While in the midst of renovating a previously burnt down home that belonged to her (Lawrence’s) famous poet and also nameless husband (Bardem), things get awry as a strange and, try to guess it, nameless couple (Pfeiffer and Harris) are invited to stay in their home.
Aronofsky is, without a doubt, among the masterclass of modern day filmmakers. His filmography includes the likes of “Black Swan”, “The Wrestler”, and maybe his most famous work, “Requiem for a Dream.” He’s been able to operate in his own specific niche that is both mainstream and unconventional. “mother!” is more the latter. Much more.
This is the type of movie that will likely make the vast majority of it’s audience deeply disturbed as they leave the theater. Whether or not this is a positive thing is up to each individual person. Some people will hate this movie, some will love it. As for the writer of this review, while he can’t necessarily say that he loved it, it’s an effective film that will most certainly stick with him, for better or worse.
Maybe one of the film’s strongest aspects is its pace. Both Aronofsky and editor Andrew Weisblum edit the film in such a way that almost consistently from beginning to end builds upon itself scene by scene, shot by shot, frame by frame. It’s so steady in the way that it increases as it goes on that audience won’t even notice the drastic changes the film makes until they compare where the film ends to where it was when it began. The film locks its audience to the screen with each frame despite how much they might want to look away at times.
Cinematographer Matthew Libatique does some stunning work in the film. With its pace, as the film goes on, and not to spoil anything, but the screen fills itself with more and more things as the film progresses. This could have very easily made the film feel cluttered and overall hard to follow, but Libatique balances the visuals in such a way that as hectic as the film becomes as it approaches its climax, the audience is still able to connect all of its images into one coherent sequence.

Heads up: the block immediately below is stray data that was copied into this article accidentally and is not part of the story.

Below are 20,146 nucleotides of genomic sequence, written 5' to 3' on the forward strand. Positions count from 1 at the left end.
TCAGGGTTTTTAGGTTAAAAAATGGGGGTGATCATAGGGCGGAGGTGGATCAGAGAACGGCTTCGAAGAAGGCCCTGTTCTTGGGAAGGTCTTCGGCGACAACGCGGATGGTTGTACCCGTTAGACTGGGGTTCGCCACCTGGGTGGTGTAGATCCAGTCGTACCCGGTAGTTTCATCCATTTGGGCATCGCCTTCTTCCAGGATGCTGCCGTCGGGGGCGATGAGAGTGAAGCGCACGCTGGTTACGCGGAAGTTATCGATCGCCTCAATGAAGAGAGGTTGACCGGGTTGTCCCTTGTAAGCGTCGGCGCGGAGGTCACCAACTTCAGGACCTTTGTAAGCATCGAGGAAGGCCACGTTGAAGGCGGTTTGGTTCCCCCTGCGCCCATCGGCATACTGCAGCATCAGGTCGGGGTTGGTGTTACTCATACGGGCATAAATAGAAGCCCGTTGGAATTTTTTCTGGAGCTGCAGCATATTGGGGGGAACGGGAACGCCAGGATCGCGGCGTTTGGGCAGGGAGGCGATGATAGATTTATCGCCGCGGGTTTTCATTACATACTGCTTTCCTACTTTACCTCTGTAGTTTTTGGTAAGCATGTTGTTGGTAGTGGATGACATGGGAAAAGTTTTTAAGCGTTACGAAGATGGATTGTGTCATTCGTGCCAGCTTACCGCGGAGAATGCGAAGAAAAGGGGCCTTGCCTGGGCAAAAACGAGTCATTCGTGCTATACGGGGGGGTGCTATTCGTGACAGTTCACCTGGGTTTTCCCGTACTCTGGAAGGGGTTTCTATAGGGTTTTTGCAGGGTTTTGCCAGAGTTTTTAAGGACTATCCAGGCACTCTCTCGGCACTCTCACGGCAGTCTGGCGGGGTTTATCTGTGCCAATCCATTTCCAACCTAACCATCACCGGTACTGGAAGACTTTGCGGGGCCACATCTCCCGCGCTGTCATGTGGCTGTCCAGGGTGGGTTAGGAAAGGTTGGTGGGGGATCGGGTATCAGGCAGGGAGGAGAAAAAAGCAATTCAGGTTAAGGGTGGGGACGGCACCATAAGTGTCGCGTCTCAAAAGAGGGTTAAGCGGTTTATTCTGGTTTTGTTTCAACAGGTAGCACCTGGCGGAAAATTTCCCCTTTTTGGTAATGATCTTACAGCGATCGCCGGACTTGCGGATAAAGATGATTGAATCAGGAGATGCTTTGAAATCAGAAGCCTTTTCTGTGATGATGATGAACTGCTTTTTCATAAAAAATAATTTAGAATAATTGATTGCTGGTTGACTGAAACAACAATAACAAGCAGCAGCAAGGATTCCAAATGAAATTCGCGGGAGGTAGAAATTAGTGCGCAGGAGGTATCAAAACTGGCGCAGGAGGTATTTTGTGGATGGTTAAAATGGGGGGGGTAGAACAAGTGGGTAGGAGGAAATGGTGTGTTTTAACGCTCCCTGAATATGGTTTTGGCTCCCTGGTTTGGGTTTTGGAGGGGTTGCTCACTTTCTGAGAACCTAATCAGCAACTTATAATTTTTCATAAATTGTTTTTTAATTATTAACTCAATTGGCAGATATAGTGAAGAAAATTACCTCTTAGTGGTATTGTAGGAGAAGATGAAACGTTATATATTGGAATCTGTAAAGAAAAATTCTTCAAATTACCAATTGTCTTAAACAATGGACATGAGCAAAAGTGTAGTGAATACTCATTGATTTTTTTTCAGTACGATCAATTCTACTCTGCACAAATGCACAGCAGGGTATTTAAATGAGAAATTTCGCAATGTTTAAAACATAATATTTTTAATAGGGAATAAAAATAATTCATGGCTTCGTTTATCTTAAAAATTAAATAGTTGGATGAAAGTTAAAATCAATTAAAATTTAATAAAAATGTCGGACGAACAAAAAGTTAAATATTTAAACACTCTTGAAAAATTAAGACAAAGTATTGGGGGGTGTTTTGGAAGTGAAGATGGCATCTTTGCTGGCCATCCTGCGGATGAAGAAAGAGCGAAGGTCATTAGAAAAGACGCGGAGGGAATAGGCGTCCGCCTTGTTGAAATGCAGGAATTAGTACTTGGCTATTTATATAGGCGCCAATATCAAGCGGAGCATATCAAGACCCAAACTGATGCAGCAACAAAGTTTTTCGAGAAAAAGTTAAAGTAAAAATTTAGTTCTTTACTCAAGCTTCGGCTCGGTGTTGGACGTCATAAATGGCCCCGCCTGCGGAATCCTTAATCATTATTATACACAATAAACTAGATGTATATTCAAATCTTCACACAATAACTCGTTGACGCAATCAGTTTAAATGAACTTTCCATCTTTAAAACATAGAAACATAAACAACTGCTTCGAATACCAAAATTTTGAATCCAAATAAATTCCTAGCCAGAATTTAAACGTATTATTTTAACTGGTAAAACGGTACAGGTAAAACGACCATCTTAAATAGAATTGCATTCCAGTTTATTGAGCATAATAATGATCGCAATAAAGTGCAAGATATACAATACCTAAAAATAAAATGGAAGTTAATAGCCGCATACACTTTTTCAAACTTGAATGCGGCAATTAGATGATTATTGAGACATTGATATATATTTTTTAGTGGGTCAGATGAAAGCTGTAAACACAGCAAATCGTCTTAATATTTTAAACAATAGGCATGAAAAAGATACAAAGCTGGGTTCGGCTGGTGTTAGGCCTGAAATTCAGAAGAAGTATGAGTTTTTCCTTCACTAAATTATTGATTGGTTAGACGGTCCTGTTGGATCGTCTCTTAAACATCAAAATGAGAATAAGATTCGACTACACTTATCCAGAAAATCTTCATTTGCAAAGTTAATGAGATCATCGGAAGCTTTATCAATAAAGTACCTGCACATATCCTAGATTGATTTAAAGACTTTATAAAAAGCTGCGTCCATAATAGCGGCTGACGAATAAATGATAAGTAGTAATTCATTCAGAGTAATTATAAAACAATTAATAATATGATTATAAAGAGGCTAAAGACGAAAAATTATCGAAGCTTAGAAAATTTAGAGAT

This film does not have a score. Its soundtrack consists of creaky wooden floors and crackling fire. The sound is all natural. The sound design created by Aronofsky and sound designer Paula Fairfield completely sucks the audience into the film. It surrounds and creates this unnerving feeling all the way through, because it sounds real. It's the complete opposite of most modern day horror films, which rely on loud sounds a screeching violins to create suspense. Instead, this film seeks to shock its audience with its visuals alone.
While Lawrence does seem to be an Oscar favorite, she has been known to phone in quite a few of her more recent performances, particularly the X-Men films. However, here, she gives a mesmerising performance. While she does speak in the film, she does a good amount of her acting through her eyes. She effectively expresses a wide range of emotions, such as fear, confusion, and absolute horror through this way alone. As big of a star as she is, as the film goes, the audience forgets that they’re watching Jennifer Lawrence, and instead see her as the nameless character.
Bardem, likewise, gives a great performance. He’s got a presence to him like no other. While he can appear as warm and inviting, there’s something that lies naturally in Bardem’s cold eyes that will always reveal that there’s something amiss. He has this power to him as well that shifts from being strong to frightening, and often times both. It’s effective whenever he raises his voice as it resonates throughout the theater. He too blends with his character to the point he becomes him for the audience.
Though Harris and Pfeiffer aren’t given nearly as much screen time as Bardem and Lawrence, their performances still stand out in the overall film. Pfeiffer, especially, chews the scenery with the way she moves and speaks. As the film progresses, her attitude changes and more is revealed about her personality. She does it subtly enough that, like the film, it isn’t noticeable until her character has completely changed.
“mother!” is, to say the least, not for everyone. Its main purpose is to disturb its viewers, and while it does it effectively, audience members will each take different values and interpretations from their experience. It’s an expertly made film by Darren Aronofsky, complete with beautiful cinematography, engrossing sound design, and great performances from nearly its entire cast. Despite all of this, it's the content of the story that will ultimately determine audience’s opinions and will likely make the film one of the most talked about of the year, if not many to come.